“If there is a golfing heaven somewhere, Machrihanish will have to be passed to gain entry.”
Machrihanish Golf Club is an Old Tom Morris design located on the Mull of Kintyre. It is one of the most rural golf clubs that I have played, and is also one of the hardest to reach. I travelled to the course with my good friend and golfing partner, Matt Birchall. Due to a wrist injury, he was unable to play the course, but caddied for me on the trip.
The night before the round was spent in a B&B in Campbeltown, a short 25-minute bus ride away from Machrihanish GC. The lady running our B&B told us that the former caddiemaster of Machrihanish had a favorite pub hangout in Campbeltown. She went on to say that if we were lucky, we would be able to have a drink or two with him. We ended up spending two nights sharing pints, information, and golf stories with the old links master. Matt and I had seen the course the previous day when we made the journey out to play Machrihanish Dunes. The setting is gorgeous and we were very excited to play the #93 ranked course in the World.The previous nights spent with the caddiemaster in the bar had given us some “local knowledge” on the course. One of the first things he mentioned was that the first hole was “the best opening hole in the world.” He was understandably biased, and while it may not be the best opening hole in the world, it certainly is a great way to start the round. The hole hugs the beach (which is in play) and golfer’s have the option of cutting off as much of the Atlantic Ocean as they dare.
Unfortunately, upon arriving at Machrihanish GC, the weather was horrendous, and we were immediately greeted with an encounter that tainted the experience. We walked up to the pro shop to check in with our golf clubs and overnight bags. The lady working behind the counter immediately told us that we would have to leave our bags outside in the torrential rain and wind (keep in mind we were the only tee time of the day and there wasn’t another soul in the pro shop). She then pointed us to the clubhouse across the street to dry off before checking in. We dropped our wet bags in the visitor’s locker room and headed back to the pro shop to pay our fees and tee off. She again made me leave my bag in the downpour while we spent time looking at shirts and paying greens fees. When we left, I literally had to wring out my bag and its waterlogged contents. We did our best to not let this initial poor interaction with a bad employee taint our day.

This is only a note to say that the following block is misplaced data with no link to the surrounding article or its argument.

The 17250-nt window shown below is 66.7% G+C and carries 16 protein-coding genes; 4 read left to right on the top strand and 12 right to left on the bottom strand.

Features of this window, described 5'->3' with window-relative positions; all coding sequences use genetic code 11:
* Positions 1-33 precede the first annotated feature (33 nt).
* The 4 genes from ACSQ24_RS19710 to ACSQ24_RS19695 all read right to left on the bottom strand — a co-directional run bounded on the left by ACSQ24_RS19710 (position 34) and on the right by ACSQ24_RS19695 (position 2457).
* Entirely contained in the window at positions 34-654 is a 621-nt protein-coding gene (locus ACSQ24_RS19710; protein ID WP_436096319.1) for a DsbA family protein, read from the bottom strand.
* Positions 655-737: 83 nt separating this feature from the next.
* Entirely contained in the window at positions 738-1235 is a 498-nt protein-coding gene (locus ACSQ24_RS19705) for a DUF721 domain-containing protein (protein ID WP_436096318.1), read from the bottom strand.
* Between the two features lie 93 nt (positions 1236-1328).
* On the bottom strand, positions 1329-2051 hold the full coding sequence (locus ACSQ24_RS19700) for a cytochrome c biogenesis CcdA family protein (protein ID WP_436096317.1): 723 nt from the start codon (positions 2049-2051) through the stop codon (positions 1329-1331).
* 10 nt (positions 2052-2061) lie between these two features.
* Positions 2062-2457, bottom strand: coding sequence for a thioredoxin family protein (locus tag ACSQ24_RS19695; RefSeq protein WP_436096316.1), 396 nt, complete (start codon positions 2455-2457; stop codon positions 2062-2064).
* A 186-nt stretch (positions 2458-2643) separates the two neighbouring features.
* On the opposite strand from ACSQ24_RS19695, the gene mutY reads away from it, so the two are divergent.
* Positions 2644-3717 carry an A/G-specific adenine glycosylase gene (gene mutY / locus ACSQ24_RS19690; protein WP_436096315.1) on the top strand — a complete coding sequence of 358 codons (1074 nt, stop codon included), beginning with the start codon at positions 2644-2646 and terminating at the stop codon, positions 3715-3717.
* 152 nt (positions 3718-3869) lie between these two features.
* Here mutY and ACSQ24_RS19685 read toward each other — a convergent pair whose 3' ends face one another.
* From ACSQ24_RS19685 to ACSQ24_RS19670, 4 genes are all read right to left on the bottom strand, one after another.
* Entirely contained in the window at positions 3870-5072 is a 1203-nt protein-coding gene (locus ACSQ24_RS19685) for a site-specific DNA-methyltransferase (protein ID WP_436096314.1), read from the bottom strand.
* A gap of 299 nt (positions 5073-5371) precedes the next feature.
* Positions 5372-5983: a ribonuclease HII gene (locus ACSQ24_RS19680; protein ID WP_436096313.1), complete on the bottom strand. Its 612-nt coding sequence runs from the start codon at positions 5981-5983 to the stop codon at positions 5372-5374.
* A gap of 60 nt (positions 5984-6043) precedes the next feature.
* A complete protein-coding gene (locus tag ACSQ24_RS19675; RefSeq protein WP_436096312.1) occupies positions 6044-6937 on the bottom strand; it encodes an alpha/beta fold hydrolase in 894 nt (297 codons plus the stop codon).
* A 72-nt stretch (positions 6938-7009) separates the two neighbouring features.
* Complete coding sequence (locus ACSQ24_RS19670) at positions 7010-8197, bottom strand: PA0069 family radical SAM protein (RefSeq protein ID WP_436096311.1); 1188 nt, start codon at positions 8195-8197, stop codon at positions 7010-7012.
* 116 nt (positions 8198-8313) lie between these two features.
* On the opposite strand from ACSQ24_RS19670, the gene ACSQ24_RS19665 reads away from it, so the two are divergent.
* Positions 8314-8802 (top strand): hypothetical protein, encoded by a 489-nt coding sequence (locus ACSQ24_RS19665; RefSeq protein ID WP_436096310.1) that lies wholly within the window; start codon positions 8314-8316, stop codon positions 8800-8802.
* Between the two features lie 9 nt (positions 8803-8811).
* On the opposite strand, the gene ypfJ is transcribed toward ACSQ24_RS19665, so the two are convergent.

Outside of the front nine of Royal Aberdeen, Machrihanish is one of the most pure links layout that I have ever played. I found the front nine to be particularly impressive. The first things that struck me on the opening holes were the green complexes. The greenside bunkering was amazing. The course felt as if it was naturally meant to be there. There was nothing artificial about the layout. This is confirmed with a quote from Old Tom Morris, the course designer, on Machrihanish. He said, “The Almighty had golf in his eye when he designed this place.” I can imagine Old Tom walking around the links having to do nothing more that point out where to put pins and cut the grass. Machrihanish’s layout is the furthest thing from the earthmovers and artificial dunes seen in many of today’s designs.
It was difficult to choose a favorite hole on the course. Nearly every approach shot on the front nine was very interesting and all of the holes are set within gorgeous dunes. If the torrential rain had not left us so cold and wet, I would have wanted to play the course again and again that day. I felt terrible for Matt, who, with his wrist injury, was unable to play any golf, but was salivating at the beautiful layout. As the round was coming to an end, we were cold, tired, and dripping wet. High winds and endless torrential rain had detracted from the level of play, but the quality of the course was still very prevalent. Out-of-bounds runs down the entire left side of the 17th hole. It reminded both of us of a par 4 version of Hogan’s Alley at Carnoustie. A near birdie cemented the hole in my memory and left a good taste in my mouth as we sloshed our way in.
A common negative brought up about Machrihanish is its seemingly weak finishing hole. The 18th is a wide open, short par 4 with very few hazards and very little risk. The caddiemaster addressed this issue the previous night over a few pints of ale in the pub. Originally, the 18th green was located where the clubhouse now lies. This is nearly 70 yards past where the current green is located. To keep the green in reach, the original tee of the 18th was moved forward nearly 40 yards. This original hole was a challenging par 4 and was very different from the current 18th. The hole was changed when the road running through village dissected the hole. It was not safe to have players hitting over the road, so the green was moved short of the road.
Our experience at Machrihanish was tainted due to horrendous rain and wind along with poor interactions with a sour woman in the pro shop. Despite these two factors, I thoroughly enjoyed the course and I look forward playing the course again when the weather is better. The design was one of the most natural layouts I have played and was very enjoyable. From fairway to green, it is one of my favorite courses I have played in Scotland.
The weather was so poor at Machrihanish that I didn’t feel comfortable bringing my DSLR camera. All of these pictures were taken with a soaking wet iPhone during the endless downpour. The opportunities to take photos during the round were scarce, and I hope to revisit the course and take many more on a sunny summer day.
Ah, that good old Scottish customer service…lol…I stayed in a B&B in Campbeltown and the owner charged an extra pound if you wanted to have a bath or shower….